Integris Health owns a majority of Lakeside Women’s Hospital after the two companies finalized an agreement Monday.
Leaders from both hospitals say they’ve discussed the purchase for about five years and would not disclose how much Integris paid for its 75 percent share of Lakeside.
Dr. Debbie Huff, one of Lakeside’s founding doctors, said health care continues to grow more complex, and a “copartnership” with Integris gives Lakeside a more stable future.
“There is a lot of uncertainty in health care, and with the uncertainty, the timing seemed right to merge with an entity that we felt we could collaborate with and still provide the type of care that we want to provide and collaborate with them as well,” Huff said. “We think it’s a win-win solution for them as well as for us.”
Huff said Lakeside Women’s Hospital prides itself on patient-focused care. The facility, at 11200 N Portland Ave., has served as a specialty hospital in Oklahoma City for the past 15 years. Lakeside is partially owned by physicians and has more than 40,000 active patients.
Integris Health, a nonprofit corporation, is an Oklahoma health system that operates multiple hospitals across Oklahoma.
The entities within Integris maintain more than 1,900 beds and have medical staffs of more than 2,500 physicians, according to the company.
Integris hopes to expand its referral base with the purchase of Lakeside. Integris metro-area facilities and Lakeside Women’s Hospital have a combined market share of about 29 percent, according to Integris data.
The company does not plan to change any of Lakeside’s leadership, including Kelley Brewer, who will remain Lakeside’s CEO, Huff said. Three Integris board members and three Lakeside board members will serve on Lakeside’s board.
Integris President and CEO Bruce Lawrence said health care is growing more complex, and Integris and Lakeside’s “copartnership” will help ensure both hospitals continue to serve Oklahoma.
One of the challenges that hospitals and health systems are facing relates to changes in how they’re reimbursed for Medicare, he said.
“With the Affordable Care Act, we know that all hospitals are going to see a reduction in what we’re paid by Medicare for the provision of care for the Medicare population,” Lawrence said.
“That’s one of the big drivers that all health systems across the country right now are dealing with, knowing what those reductions are going to be and how we are going to address that.”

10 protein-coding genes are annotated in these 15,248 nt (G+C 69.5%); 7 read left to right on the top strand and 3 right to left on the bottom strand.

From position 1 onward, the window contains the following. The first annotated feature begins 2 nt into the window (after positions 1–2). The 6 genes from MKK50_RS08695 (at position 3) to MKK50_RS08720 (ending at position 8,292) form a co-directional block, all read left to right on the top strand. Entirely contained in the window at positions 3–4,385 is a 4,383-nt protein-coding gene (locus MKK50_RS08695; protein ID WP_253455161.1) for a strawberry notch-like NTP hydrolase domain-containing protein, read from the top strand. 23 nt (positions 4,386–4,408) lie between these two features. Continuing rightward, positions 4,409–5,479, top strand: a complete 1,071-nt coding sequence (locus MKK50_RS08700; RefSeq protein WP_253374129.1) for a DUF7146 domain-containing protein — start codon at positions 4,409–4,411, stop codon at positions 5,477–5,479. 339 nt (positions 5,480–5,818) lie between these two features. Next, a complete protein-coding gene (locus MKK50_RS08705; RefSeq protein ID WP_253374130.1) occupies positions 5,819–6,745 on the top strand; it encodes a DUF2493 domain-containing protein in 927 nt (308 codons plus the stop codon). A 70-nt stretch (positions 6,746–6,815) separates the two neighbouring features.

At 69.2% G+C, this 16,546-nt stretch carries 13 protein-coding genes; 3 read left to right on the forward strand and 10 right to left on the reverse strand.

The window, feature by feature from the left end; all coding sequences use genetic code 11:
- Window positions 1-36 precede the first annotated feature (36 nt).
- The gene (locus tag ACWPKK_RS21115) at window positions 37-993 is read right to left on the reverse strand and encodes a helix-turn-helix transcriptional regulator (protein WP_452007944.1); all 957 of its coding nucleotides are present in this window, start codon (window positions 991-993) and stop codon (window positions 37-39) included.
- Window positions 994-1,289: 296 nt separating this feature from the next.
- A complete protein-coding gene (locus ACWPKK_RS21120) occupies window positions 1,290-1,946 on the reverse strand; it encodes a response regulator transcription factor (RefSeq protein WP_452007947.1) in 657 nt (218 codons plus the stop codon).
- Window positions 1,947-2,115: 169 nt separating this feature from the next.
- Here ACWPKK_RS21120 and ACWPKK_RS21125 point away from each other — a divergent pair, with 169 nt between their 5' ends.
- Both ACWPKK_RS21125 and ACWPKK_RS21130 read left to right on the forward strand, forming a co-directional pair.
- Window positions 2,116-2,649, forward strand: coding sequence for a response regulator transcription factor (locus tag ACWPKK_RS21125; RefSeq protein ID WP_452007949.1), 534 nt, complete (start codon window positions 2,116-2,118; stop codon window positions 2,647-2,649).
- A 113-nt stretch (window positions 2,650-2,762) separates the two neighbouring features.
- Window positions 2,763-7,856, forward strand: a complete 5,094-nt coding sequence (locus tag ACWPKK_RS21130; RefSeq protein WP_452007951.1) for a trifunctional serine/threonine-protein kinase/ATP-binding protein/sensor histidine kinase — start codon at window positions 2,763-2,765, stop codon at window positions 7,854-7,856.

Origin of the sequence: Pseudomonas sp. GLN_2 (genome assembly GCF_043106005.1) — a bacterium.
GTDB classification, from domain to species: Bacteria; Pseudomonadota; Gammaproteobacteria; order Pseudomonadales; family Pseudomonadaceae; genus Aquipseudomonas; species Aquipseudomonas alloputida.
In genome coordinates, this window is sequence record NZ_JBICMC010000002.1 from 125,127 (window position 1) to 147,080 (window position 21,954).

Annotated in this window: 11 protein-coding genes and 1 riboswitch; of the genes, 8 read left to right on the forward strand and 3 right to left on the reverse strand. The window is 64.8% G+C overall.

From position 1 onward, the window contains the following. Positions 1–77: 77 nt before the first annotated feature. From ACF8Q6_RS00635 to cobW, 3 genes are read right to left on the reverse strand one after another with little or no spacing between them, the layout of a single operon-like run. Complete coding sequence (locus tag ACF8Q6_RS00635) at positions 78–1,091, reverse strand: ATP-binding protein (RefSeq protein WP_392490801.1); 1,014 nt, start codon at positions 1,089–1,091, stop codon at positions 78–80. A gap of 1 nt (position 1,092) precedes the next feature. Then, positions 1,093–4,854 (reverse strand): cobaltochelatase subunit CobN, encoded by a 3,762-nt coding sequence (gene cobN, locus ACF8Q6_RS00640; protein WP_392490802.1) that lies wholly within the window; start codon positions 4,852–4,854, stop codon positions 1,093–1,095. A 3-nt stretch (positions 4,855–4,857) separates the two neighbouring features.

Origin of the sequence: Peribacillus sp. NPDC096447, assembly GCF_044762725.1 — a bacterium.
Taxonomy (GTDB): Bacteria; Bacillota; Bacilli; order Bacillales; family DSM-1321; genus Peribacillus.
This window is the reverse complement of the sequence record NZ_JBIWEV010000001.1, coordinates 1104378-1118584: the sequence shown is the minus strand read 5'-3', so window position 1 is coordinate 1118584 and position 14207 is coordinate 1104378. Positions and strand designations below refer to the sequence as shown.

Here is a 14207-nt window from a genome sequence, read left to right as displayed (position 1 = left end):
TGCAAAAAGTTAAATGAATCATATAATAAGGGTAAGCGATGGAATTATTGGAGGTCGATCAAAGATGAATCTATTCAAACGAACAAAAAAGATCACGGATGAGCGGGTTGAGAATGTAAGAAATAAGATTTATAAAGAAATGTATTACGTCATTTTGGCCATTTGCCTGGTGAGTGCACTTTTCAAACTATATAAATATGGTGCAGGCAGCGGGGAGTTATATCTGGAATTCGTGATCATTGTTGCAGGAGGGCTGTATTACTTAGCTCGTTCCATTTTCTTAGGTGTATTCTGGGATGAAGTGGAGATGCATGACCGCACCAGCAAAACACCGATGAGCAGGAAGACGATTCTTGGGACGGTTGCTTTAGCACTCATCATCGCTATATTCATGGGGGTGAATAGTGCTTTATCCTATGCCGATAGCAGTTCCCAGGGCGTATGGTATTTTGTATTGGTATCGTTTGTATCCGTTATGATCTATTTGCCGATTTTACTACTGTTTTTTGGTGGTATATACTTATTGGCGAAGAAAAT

Huff, Dr. Laura Mackie and Dr. Susan Chambers are the three founding partners of Lakeside.
They practiced together at Integris in the late 1980s, and over time, saw a need for a women’s specialty hospital in Oklahoma City, Huff said.
“It wasn’t that we didn’t like Integris and they weren’t providing good services,” Huff said. “They were, but their focus was on intensive care and cardiology and those specialties, and we were kind of waiting in line for them to push some funds into women’s health.”
After about 10 years at Integris, the three doctors founded Lakeside in 1997. The hospital had about six doctors and 14 beds. Since that time, the hospital has expanded twice, gained more doctors and added more beds.
Huff said her decision on whether to merge with Integris has evolved over time. None of Lakeside’s doctors are near retirement, and as they looked at the future of health care, they decided to begin the search for a partner, she said.
“We were approached by every hospital in the city over the course of probably five to seven years,” Huff said. “Different CEOs have called and said, ‘Could we meet? We’d be interested in a collaborative relationship,’ and Integris was the one that was absolutely the best fit for us.”
Huff said patients should not expect any major changes at Lakeside. For example, Lakeside and Integris have the same policies on birth control, which will remain available at the hospital.
Lawrence said besides name badges and possible signage at Lakeside, patients won’t likely notice any of the changes that Integris makes over the next few months. Most changes will relate to the administrative tasks and how the company runs its back office, he said.
“In our other locations across our system, we can learn from the policies, the procedures, the performance at Lakeside and incorporate similar types of approaches at our other hospitals where we’re delivering babies,” Lawrence said.
“That’s the great thing about the partnership. If you form a partnership with a strong partner that’s got a proven track record, each of you can learn from the other, and we fully intend to be able to do that.”